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Writing Editor Blogs

Guide to Literary Agents Blog
by Chuck Sambuchino

GLA Editor Chuck Sambuchino keeps track of all news related to literary agents and writing conferences on his blog. Common features include agent interviews, new agency listings, agency profiles, upcoming conferences of interest, contests and other publishing opportunities, valuable writing resources, submission tips and information, and a blogroll of other agent blogs. Read Chuck’s Blog


There Are No Rules
by the editors of Writer’s Digest

Get on the cutting edge of today’s publishing trends and how authors can succeed in a world of fast-paced technological change, guided by the editors of Writer’s Digest. You’ll get an inside look at the work, play, and passion of the publishing business and find practical tools for success. Read There Are No Rules


Questions & Quandaries
by Brian Klems

Don’t know the difference between “who” and “whom”? Facing an ethical dilemma about accepting gifts from subjects? Let the informative (and humorous) columnist Brian A. Klems answer some of your most pressing grammatical, ethical, business and writing-related questions. Check out his advice and don’t hesitate to ask a question—your writing career will thank you. Read Brian’s Blog


Poetic Asides
by Robert Brewer

Published poet Robert Lee Brewer blogs on issues affecting poets from the poet’s perspective. As the editor of Writer’s Market, Brewer also shares insights on the publishing industry, especially as it relates to poetry and the poetry markets. He also explains poetic forms, interviews other published poets, and provides the occasional poetry prompt. Read Robert’s Blog


Wednesday Poetry Prompts: 257

Robert Lee Brewer

It’s been a little quiet at Poetic Asides the past week or so–but that’s only because I’ve been getting all my ducks in a row for the 7th Annual Poetic Asides April … Read more

14th Free “Dear Lucky Agent” Contest: Contemporary Middle Grade Fiction

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Welcome to the 14th (free!) “Dear Lucky Agent” Contest on the GLA blog. This is a recurring online contest with agent judges and super-cool prizes. Here’s the deal: With every contest, the details are essentially the same, but the niche itself changes—meaning each contest is focused around a specific category or two. So if you’re writing contemporary middle grade fiction, this 14th contest is for you! (The contest is live through EOD, March 18, 2014.) Read more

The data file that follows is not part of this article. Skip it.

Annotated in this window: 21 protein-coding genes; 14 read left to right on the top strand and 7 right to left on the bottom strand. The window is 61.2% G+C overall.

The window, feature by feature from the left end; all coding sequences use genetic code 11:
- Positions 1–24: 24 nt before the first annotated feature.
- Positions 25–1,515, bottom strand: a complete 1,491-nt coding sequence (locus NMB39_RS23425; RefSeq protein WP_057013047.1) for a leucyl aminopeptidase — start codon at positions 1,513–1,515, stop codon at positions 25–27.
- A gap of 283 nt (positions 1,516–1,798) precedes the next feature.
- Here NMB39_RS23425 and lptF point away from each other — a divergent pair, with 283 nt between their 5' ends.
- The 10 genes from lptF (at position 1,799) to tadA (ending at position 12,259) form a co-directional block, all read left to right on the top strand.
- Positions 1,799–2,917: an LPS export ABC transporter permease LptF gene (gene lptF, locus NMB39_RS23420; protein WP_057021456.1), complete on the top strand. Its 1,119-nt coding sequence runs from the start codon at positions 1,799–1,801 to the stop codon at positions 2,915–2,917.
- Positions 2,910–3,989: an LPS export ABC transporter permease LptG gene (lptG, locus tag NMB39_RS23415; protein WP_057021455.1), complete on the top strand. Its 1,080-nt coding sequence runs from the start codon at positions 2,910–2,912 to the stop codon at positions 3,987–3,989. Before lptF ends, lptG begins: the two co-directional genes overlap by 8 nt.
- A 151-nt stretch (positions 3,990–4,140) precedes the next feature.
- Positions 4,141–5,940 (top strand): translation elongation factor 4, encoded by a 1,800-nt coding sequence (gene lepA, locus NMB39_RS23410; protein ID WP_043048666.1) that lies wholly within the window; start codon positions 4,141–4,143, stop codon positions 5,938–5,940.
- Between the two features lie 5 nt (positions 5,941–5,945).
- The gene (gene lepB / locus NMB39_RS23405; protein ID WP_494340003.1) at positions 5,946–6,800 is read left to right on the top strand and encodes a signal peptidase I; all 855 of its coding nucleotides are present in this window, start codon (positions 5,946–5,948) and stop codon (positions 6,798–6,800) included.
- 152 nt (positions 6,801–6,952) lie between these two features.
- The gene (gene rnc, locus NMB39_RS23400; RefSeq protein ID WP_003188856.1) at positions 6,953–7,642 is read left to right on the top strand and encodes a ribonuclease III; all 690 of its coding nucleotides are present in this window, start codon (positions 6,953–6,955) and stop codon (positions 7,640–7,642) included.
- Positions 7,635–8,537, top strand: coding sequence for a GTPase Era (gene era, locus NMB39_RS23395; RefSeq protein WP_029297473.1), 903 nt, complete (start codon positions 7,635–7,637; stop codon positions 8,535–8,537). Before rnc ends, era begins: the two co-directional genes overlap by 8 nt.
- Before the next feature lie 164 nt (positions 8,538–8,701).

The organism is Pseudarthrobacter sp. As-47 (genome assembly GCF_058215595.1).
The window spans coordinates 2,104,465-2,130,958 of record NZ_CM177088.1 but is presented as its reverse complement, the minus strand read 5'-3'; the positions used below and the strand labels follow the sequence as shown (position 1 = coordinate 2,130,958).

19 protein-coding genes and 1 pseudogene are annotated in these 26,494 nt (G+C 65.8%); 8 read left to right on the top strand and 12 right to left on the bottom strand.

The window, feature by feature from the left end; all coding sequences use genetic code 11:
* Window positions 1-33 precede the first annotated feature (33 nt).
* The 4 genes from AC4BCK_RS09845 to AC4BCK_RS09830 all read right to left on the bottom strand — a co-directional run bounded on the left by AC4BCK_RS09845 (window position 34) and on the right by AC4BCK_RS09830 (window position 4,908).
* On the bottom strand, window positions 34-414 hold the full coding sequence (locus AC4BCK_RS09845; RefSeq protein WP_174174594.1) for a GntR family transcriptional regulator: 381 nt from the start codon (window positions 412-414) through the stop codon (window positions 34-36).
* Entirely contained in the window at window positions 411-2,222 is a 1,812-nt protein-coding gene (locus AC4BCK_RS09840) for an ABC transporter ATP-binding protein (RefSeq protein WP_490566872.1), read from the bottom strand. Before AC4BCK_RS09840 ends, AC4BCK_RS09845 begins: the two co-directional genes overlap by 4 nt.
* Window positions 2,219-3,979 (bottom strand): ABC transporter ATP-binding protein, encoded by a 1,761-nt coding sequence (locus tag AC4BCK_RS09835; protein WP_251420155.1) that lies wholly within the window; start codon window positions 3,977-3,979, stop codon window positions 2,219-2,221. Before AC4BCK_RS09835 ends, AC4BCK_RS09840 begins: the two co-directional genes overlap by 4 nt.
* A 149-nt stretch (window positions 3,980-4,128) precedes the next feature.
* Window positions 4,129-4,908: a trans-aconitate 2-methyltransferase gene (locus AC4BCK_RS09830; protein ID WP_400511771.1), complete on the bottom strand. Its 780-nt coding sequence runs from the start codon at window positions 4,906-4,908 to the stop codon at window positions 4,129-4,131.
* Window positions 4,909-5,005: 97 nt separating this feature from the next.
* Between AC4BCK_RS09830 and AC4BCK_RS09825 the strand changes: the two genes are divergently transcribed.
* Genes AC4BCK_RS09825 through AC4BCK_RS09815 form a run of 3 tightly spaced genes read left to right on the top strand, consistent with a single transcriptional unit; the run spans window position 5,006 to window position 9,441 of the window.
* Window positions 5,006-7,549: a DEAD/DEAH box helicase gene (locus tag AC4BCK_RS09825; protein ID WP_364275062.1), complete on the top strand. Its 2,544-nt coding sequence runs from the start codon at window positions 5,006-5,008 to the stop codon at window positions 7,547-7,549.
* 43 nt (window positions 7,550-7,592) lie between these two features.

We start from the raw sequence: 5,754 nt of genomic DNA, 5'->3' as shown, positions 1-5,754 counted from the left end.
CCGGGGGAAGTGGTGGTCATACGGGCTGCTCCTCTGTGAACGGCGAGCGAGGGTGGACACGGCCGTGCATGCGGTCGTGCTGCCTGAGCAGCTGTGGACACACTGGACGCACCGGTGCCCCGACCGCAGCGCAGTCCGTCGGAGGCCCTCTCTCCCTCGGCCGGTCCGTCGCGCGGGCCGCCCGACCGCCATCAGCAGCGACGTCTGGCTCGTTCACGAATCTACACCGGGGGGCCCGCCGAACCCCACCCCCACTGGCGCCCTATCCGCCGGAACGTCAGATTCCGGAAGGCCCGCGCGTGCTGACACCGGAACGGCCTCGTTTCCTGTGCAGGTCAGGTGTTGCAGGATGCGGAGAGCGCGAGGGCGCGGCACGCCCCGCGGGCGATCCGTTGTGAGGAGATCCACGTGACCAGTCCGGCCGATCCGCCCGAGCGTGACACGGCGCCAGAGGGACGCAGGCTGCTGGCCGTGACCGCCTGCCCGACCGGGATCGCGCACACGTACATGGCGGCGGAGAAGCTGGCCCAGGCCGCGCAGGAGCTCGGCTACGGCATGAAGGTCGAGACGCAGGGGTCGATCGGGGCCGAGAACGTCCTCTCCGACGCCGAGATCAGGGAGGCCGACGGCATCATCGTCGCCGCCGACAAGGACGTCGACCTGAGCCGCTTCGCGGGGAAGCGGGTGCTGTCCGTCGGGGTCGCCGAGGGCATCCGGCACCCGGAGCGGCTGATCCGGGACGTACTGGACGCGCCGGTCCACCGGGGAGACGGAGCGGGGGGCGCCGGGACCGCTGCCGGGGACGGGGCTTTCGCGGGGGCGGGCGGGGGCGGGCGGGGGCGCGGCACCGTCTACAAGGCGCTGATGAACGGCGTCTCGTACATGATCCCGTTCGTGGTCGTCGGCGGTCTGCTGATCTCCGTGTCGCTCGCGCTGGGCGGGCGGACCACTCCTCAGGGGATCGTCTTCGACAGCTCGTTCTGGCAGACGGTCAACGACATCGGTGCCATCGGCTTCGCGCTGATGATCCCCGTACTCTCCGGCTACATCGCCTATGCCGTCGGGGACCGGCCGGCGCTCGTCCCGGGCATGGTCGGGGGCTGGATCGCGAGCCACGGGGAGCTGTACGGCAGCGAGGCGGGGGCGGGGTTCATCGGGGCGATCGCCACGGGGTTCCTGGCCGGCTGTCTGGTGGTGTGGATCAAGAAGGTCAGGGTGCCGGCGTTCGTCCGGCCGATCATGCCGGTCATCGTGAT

New Literary Agent Alert: Cate Hart of Corvisiero Literary Agency

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Cate is seeking: Cate is seeking Young Adult and Middle Grade, New Adult and Adult Romance (specifically Historical Romance), and select erotica and LGBT. She is a fan of quirky, character-driven Young Adult, and snort-out-loud Middle Grade adventure. She loves Historical and Fantasy and would like to find a steampunk that explores new settings and ideas beyond Victorian London. She is also interested in magical realism, high fantasy, mystery, and any combination of the above. Read more

Ask Not What Your Readers Can Do For You…

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I’ve been seeing a lot of posts recently, listing different ways readers can support authors. Most of them are pretty good ideas: buy their books, give them reviews, etc. I’m all about supporting authors; my book budget alone could support an army in one of those countries you’ve never heard of. (Assuming said army liked to read middle grade and YA.)

But when I read these lists, I can’t help wondering if the authors who post them spend as much time thinking about what they can do for their readers as they do about what readers can do for them. I know, I know, you spent years slaving over your manuscript. Isn’t that enough? Read more

3 Ways Military Service Has Made Me a Better Writer

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Since I first saw Ralph Bakshi’s animated Lord of the Rings, I knew I wanted to be a writer. I’m not alone in that. Lots of folks dream of getting a book deal someday. They chase the dream in a lot of ways. Reading obsessively. Going to writing conferences. Signing up for English Literature or Creative Writing MFA programs.

Me? I joined the military.

My third novel hits shelves in just two weeks, coming out from the biggest publisher in the world. I’ve got three more under contract after that. Sure, joining the military maybe wasn’t the most obvious route, but I sure am glad I did it. Here’s what it taught me… Read more

How to Write a Picture Book That Sells — Feb. 27 Webinar (with full book critique!) by Agent Jennifer De Chiara

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Are you thinking about writing a picture book and don’t know where to start? Have you written several but haven’t been able to interest agents or editors? In this new live webinar on Feb. 27, 2014 called “How to Write a Picture Book That Sells,” you’ll learn everything you need to know to not only write a picture book, but also write one that sells.

Literary Agent Jennifer De Chiara has more than fifteen years’ experience working with picture book authors – helping them create story ideas, editing their manuscripts, and selling their work to major publishers. She’ll share with you the tips and tricks of her trade to help you become a published picture book author, whether you only have a story idea you’ve always wanted to develop or a finished manuscript you don’t quite know what to do with or have had trouble selling to a publisher. It all happens at 1 p.m., EST, Thursday, Feb. 27, 2014, and lasts 90 minutes. All attendees get a full picture book critique. Don’t forget that at least 4 agents who have taught WD webinars have signed clients afterward from the event. Read more

Wednesday Poetry Prompts: 256

Robert Lee Brewer